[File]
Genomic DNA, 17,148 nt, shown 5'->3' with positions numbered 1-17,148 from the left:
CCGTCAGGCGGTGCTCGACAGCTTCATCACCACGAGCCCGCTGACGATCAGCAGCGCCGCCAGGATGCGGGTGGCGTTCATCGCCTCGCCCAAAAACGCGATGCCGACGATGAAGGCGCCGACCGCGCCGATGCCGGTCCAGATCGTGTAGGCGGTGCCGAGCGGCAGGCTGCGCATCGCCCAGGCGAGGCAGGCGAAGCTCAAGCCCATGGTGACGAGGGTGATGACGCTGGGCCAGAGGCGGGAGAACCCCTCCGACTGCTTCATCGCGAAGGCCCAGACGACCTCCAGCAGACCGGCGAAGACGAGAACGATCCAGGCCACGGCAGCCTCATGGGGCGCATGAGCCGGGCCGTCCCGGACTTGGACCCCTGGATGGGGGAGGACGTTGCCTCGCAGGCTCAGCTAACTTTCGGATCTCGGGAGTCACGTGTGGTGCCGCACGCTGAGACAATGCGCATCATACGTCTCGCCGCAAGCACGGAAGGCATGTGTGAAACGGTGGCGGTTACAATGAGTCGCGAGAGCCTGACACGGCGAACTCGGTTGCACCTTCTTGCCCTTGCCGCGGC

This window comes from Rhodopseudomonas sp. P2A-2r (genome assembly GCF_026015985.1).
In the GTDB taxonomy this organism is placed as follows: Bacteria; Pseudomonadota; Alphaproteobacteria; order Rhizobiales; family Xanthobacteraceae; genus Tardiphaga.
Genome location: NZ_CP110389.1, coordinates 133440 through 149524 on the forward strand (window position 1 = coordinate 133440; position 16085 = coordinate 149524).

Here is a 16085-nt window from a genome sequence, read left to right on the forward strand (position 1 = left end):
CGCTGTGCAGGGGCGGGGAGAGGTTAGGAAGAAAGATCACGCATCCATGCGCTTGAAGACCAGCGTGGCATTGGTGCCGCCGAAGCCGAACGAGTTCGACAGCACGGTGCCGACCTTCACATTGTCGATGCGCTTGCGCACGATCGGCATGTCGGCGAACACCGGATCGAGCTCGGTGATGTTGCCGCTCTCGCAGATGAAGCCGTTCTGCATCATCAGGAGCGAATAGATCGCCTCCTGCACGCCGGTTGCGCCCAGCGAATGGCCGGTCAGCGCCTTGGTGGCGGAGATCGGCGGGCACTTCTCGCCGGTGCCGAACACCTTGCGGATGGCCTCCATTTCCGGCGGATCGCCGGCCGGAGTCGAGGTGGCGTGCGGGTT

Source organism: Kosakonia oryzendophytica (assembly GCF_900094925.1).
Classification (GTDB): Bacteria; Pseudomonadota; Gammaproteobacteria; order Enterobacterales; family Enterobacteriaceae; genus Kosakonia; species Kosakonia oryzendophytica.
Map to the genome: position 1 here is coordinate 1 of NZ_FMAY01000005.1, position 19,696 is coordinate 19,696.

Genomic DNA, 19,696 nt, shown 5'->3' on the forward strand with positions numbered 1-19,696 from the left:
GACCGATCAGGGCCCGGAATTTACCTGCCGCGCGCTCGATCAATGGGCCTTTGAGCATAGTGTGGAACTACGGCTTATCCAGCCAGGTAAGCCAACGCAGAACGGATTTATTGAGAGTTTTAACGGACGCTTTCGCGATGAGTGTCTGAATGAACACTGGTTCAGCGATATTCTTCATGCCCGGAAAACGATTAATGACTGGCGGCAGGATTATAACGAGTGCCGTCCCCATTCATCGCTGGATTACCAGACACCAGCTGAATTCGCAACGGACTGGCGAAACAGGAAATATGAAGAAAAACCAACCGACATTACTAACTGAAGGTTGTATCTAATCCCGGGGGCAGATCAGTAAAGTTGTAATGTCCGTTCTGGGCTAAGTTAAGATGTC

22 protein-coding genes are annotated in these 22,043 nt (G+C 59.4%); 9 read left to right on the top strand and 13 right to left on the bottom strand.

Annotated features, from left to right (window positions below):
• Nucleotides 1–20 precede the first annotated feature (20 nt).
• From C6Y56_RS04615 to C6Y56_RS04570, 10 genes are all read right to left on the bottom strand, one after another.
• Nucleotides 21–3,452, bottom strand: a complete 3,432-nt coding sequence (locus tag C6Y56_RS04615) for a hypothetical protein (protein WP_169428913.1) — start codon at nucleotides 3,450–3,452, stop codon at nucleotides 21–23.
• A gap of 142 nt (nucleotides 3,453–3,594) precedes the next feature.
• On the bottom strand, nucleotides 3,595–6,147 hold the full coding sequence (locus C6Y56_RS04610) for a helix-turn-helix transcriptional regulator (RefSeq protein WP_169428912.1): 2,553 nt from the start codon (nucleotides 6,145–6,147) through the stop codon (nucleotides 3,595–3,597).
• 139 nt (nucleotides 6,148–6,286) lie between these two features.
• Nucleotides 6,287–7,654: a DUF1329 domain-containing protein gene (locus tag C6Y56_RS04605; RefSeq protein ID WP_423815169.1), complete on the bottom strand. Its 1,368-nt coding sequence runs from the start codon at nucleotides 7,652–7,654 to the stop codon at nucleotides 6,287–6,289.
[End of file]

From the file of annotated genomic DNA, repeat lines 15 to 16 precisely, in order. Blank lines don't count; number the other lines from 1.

• Nucleotides 1–20 precede the first annotated feature (20 nt).
• From C6Y56_RS04615 to C6Y56_RS04570, 10 genes are all read right to left on the bottom strand, one after another.